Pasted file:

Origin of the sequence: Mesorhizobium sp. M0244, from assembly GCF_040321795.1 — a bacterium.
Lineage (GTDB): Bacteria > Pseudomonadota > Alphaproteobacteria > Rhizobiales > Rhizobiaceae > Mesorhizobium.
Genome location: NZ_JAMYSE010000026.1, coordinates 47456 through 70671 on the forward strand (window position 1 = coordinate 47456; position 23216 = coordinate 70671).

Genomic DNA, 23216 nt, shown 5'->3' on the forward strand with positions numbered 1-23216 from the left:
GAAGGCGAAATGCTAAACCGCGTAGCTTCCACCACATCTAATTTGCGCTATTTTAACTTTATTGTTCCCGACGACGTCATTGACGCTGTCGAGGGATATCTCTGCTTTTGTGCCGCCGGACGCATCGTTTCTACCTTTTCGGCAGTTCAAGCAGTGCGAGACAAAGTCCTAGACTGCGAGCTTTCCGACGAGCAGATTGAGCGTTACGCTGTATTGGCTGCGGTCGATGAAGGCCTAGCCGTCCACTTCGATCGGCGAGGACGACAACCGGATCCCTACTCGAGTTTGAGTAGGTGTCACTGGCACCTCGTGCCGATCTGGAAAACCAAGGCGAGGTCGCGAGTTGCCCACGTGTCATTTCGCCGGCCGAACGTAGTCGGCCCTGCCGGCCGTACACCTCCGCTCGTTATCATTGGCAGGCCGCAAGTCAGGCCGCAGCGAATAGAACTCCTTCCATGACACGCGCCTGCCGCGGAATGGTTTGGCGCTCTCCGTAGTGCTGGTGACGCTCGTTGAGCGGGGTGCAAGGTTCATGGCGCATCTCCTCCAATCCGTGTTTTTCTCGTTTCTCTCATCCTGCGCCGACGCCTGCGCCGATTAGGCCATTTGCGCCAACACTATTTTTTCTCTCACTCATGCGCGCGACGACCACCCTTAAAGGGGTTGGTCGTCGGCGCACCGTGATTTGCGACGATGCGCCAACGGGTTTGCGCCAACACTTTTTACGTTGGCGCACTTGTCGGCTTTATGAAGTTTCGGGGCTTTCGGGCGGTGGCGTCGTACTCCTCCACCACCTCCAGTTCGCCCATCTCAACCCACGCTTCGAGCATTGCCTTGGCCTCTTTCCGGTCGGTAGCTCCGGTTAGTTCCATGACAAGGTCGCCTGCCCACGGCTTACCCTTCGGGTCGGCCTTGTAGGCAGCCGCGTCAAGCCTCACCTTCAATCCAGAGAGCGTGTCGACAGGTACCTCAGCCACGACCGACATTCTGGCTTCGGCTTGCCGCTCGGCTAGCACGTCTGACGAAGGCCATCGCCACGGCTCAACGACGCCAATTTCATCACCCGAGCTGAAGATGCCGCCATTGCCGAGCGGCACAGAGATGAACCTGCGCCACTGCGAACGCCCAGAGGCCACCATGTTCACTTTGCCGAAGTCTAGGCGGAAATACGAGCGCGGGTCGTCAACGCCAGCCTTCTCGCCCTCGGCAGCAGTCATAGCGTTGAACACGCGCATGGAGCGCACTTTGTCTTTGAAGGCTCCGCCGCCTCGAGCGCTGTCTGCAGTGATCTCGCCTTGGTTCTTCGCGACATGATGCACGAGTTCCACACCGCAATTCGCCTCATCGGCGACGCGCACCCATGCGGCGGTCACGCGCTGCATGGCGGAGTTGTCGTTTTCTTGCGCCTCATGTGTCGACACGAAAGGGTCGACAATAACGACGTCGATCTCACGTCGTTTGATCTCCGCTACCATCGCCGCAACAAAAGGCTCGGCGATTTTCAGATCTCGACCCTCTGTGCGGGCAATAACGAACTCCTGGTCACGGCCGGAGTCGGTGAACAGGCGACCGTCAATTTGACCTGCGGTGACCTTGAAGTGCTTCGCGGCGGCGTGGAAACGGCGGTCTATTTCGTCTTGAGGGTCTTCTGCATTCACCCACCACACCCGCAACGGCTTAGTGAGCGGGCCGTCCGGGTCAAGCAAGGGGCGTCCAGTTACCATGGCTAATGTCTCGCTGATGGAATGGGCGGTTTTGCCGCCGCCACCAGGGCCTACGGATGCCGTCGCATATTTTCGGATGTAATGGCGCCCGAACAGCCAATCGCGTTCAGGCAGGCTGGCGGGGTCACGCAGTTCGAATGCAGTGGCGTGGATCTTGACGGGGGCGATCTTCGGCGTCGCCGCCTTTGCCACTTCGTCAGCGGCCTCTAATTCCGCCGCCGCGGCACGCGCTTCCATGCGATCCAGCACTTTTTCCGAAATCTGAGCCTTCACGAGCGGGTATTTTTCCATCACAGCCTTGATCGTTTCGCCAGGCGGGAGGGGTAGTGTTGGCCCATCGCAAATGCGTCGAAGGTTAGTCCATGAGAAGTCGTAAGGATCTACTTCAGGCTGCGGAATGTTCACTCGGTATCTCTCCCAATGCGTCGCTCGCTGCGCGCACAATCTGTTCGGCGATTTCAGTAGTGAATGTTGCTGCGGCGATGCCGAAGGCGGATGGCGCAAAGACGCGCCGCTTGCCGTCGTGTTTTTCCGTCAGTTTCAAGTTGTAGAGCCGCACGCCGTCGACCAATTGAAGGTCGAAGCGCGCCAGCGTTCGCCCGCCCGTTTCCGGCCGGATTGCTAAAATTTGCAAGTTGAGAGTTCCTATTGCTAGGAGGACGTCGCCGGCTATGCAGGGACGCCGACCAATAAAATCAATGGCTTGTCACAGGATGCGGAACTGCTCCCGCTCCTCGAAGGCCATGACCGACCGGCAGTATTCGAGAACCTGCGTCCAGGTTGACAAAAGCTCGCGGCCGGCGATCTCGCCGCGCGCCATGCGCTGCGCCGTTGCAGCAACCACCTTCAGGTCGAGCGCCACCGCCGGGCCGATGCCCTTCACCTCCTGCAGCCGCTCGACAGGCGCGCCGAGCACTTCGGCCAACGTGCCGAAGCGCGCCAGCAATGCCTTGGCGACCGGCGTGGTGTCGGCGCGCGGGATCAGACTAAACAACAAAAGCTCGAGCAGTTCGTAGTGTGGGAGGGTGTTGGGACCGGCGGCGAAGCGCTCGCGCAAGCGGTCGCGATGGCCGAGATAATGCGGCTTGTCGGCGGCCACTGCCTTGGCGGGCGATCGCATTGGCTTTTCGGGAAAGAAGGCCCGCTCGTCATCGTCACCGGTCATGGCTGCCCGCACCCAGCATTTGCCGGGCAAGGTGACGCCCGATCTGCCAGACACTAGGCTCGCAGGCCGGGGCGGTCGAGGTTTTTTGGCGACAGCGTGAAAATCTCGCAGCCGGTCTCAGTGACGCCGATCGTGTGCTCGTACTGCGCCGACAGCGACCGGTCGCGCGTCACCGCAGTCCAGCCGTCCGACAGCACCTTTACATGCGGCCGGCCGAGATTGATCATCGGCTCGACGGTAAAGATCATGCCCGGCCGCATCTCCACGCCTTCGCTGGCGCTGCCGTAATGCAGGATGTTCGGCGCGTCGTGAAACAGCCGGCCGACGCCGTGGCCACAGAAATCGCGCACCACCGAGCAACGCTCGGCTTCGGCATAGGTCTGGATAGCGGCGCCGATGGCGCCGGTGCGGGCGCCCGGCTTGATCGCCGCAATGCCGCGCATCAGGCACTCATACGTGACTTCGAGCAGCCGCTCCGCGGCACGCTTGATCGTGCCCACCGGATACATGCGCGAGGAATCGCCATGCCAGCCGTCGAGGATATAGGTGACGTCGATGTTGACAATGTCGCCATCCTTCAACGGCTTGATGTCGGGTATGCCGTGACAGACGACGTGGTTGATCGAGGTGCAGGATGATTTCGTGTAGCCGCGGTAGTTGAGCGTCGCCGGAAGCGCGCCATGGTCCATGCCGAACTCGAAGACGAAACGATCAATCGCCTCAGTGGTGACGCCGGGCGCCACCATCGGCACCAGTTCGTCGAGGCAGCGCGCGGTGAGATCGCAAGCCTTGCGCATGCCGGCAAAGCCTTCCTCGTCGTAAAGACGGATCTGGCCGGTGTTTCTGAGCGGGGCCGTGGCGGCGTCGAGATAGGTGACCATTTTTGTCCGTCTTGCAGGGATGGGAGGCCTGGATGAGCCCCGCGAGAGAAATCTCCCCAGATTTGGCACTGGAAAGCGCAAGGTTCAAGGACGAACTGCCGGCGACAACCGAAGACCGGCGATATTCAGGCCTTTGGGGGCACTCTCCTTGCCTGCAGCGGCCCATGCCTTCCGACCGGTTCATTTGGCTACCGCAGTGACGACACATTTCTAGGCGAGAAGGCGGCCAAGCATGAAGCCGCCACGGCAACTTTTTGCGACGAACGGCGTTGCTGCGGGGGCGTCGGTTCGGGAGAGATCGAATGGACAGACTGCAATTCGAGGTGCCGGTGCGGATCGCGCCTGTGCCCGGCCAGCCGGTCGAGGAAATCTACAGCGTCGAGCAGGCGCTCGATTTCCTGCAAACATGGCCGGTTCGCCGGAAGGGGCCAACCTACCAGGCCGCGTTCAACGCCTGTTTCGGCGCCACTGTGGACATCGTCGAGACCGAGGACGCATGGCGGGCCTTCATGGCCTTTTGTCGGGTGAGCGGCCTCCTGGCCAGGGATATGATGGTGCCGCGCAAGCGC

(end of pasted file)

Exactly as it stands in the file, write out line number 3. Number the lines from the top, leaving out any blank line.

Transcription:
Genome location: NZ_JAMYSE010000026.1, coordinates 47456 through 70671 on the forward strand (window position 1 = coordinate 47456; position 23216 = coordinate 70671).